Day Three: The Shakespeare Jubilee of 1769
By dawn on the third day of the Shakespeare Jubilee some of the guests had only just gone to bed. Here Rosalyn Sklar, Museum Collections Officer, details the events of the third and final day of David Garrick's Shakespeare Jubilee, 8th September 1769.
As the sun rose on the third and final day of the Shakespeare Jubilee the rain continued to pour down. The Public Breakfast at the Town Hall was a quiet affair. Garrick had been hoping to hold the pageant, which had been cancelled the day before, if the weather improved. Instead he was forced to cancel it again and the much called for repetition of the Ode to Shakespeare was also abandoned.
The diarist and biographer James Boswell summed up the mood, writing 'the true nature of human life began now to appear. After the joy of the Jubilee came the uneasy reflection that I was in a little village in wet weather and knew not how to get away, for all the post-chaises were bespoke, I don't know how many times over, by different companies. We were like a crowd at a theatre. It was impossible we could go all at a time'.
At midday the rain did eventually stop and a fairly large gathering assembled at Shottery to watch the horse race for the Jubilee cup. Five horses had been entered and all five raced. The winner was a horse called Whirligig, owned by Mr Pratt (who was also the Jockey).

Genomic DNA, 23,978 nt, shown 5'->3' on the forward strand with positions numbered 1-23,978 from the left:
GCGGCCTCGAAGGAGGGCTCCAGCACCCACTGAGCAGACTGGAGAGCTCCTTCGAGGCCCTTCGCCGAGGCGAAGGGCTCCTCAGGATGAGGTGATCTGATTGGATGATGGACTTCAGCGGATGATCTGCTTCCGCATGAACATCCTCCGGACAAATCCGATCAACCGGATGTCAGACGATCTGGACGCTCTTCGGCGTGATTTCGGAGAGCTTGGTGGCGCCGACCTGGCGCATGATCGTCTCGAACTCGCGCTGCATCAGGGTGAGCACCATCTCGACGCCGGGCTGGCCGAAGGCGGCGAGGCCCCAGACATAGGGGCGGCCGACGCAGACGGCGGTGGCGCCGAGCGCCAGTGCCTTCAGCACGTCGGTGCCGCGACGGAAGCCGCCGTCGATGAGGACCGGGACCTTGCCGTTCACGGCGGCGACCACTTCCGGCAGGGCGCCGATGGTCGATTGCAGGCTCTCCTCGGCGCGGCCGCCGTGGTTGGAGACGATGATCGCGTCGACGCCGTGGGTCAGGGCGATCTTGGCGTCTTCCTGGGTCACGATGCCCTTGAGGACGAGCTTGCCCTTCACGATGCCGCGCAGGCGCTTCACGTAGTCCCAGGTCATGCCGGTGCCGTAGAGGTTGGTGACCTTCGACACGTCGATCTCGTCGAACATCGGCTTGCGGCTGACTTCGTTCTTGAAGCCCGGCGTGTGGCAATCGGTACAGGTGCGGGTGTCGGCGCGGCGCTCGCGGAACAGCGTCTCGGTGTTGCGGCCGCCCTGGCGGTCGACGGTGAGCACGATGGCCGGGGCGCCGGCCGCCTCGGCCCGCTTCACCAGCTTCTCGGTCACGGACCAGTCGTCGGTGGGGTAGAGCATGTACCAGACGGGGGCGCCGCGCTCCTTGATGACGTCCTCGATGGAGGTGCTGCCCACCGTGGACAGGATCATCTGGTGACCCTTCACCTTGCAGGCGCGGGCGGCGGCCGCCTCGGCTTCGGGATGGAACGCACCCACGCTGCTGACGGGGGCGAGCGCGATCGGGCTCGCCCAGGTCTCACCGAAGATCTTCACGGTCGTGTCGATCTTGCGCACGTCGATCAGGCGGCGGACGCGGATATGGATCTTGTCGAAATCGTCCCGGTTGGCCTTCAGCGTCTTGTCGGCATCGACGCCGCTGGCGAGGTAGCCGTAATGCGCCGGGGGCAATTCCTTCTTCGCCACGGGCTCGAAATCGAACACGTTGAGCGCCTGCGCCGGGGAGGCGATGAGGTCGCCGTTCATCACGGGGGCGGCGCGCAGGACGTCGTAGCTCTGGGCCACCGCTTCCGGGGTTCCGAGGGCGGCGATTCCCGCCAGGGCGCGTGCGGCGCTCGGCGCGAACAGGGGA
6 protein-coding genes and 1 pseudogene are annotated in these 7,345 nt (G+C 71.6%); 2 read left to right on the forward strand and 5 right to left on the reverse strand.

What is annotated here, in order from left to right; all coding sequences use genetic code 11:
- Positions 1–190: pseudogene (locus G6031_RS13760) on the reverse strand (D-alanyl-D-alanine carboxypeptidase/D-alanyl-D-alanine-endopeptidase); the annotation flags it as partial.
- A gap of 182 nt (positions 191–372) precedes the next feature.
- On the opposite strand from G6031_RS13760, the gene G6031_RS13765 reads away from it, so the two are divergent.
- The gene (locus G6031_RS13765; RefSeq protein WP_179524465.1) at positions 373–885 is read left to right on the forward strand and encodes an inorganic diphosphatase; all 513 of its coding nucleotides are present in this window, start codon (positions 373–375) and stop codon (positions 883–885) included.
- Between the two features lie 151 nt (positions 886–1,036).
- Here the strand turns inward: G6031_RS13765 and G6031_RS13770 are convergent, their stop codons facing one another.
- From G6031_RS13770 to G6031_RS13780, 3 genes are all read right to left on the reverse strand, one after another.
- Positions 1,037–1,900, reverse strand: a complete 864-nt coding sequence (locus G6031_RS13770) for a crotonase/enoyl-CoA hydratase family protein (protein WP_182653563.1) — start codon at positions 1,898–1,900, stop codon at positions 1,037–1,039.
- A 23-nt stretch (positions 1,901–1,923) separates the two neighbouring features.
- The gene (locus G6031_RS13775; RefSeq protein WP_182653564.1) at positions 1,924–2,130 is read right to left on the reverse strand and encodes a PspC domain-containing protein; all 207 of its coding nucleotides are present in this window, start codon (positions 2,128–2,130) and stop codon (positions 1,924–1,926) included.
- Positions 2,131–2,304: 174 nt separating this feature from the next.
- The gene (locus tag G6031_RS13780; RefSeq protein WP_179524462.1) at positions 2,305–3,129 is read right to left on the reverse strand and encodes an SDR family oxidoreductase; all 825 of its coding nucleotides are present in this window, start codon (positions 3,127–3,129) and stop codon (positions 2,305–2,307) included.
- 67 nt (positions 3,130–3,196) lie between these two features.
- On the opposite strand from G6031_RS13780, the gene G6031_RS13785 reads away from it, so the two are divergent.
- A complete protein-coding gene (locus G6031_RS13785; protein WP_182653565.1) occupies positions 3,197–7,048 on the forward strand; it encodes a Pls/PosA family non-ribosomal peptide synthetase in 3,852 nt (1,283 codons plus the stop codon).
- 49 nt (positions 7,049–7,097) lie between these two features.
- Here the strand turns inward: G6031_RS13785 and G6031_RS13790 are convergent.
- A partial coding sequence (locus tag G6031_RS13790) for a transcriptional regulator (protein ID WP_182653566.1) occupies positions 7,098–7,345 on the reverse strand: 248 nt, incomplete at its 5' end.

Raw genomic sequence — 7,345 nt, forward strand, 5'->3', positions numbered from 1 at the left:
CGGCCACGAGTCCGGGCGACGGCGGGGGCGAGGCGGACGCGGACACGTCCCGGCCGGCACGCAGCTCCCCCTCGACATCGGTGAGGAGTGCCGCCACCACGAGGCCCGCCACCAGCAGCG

The communal dinner planned for the Rotunda at midday had to be abandoned because the temporary structure was surrounded by water and starting to fall apart. Instead Garrick presided over a smaller gathering at The White Lion Inn. At 9pm the pyrotechnist, Dominico Angelo, let off ten large fireworks that he had saved from the rain of the previous day.
At 11pm there was yet another ball. This time held at the Town Hall. The highlight was Eva Maria Garrick, who had once been a professional dancer before her marriage, dancing a minuet. Garrick did not get to bed until 4am. He must have been exhausted and his spirits were undoubtedly low after the disappointing end to his Jubilee. He left Stratford on Friday 9 September, never to return. Some guests did not manage to get away until the weekend, such was the demand for coaches.
The town must have felt a damp and quiet place once all of the visitors had left. The events of the Jubilee had been widely reported in newspapers and magazines up and down the country. On his return to London Garrick soon began writing The Jubilee to be performed on the Drury Lane Stage. It ran for more than three months and was hugely popular, helping to recoup all of Garrick's financial losses.
The newspaper reports and the performances of The Jubilee meant that it was widely known about and has been referred to as the society event of the year. Reports were mixed and Garrick received as much praise for his efforts as he did criticism. But there is no doubt that the Jubilee has had a lasting legacy in Stratford. It was the first organised celebration of Shakespeare and helped to propel Shakespeare into his position as national poet as well as to create the town we know today.
For more information on the Garrick Jubilee see Christian Deelman, The Great Shakespeare Jubilee (London, 1964).